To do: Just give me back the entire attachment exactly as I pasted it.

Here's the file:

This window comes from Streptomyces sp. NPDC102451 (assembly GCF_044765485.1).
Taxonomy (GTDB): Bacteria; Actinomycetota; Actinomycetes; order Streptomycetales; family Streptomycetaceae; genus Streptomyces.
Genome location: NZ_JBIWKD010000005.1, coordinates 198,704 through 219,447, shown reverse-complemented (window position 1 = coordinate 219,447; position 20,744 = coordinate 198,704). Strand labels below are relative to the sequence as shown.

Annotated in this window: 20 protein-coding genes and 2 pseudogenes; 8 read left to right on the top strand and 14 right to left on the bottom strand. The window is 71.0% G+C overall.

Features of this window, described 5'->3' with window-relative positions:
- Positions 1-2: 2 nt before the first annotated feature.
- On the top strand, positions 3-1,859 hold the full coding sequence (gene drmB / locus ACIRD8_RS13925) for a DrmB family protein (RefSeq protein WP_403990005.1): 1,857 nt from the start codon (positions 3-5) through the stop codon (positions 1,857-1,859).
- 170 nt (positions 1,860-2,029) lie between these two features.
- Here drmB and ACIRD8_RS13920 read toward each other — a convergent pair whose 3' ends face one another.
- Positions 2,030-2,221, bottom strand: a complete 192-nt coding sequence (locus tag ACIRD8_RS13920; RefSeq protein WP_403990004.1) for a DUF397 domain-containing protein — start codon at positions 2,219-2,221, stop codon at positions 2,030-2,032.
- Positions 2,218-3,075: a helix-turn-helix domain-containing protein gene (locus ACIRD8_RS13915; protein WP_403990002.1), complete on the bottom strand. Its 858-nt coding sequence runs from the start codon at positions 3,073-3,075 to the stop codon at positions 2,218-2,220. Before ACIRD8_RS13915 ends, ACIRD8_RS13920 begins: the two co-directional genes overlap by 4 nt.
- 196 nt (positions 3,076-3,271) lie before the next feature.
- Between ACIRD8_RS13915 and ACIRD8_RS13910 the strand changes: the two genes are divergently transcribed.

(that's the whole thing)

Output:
This window comes from Streptomyces sp. NPDC102451 (assembly GCF_044765485.1).
Taxonomy (GTDB): Bacteria; Actinomycetota; Actinomycetes; order Streptomycetales; family Streptomycetaceae; genus Streptomyces.
Genome location: NZ_JBIWKD010000005.1, coordinates 198,704 through 219,447, shown reverse-complemented (window position 1 = coordinate 219,447; position 20,744 = coordinate 198,704). Strand labels below are relative to the sequence as shown.

Annotated in this window: 20 protein-coding genes and 2 pseudogenes; 8 read left to right on the top strand and 14 right to left on the bottom strand. The window is 71.0% G+C overall.

Features of this window, described 5'->3' with window-relative positions:
- Positions 1-2: 2 nt before the first annotated feature.
- On the top strand, positions 3-1,859 hold the full coding sequence (gene drmB / locus ACIRD8_RS13925) for a DrmB family protein (RefSeq protein WP_403990005.1): 1,857 nt from the start codon (positions 3-5) through the stop codon (positions 1,857-1,859).
- 170 nt (positions 1,860-2,029) lie between these two features.
- Here drmB and ACIRD8_RS13920 read toward each other — a convergent pair whose 3' ends face one another.
- Positions 2,030-2,221, bottom strand: a complete 192-nt coding sequence (locus tag ACIRD8_RS13920; RefSeq protein WP_403990004.1) for a DUF397 domain-containing protein — start codon at positions 2,219-2,221, stop codon at positions 2,030-2,032.
- Positions 2,218-3,075: a helix-turn-helix domain-containing protein gene (locus ACIRD8_RS13915; protein WP_403990002.1), complete on the bottom strand. Its 858-nt coding sequence runs from the start codon at positions 3,073-3,075 to the stop codon at positions 2,218-2,220. Before ACIRD8_RS13915 ends, ACIRD8_RS13920 begins: the two co-directional genes overlap by 4 nt.
- 196 nt (positions 3,076-3,271) lie before the next feature.
- Between ACIRD8_RS13915 and ACIRD8_RS13910 the strand changes: the two genes are divergently transcribed.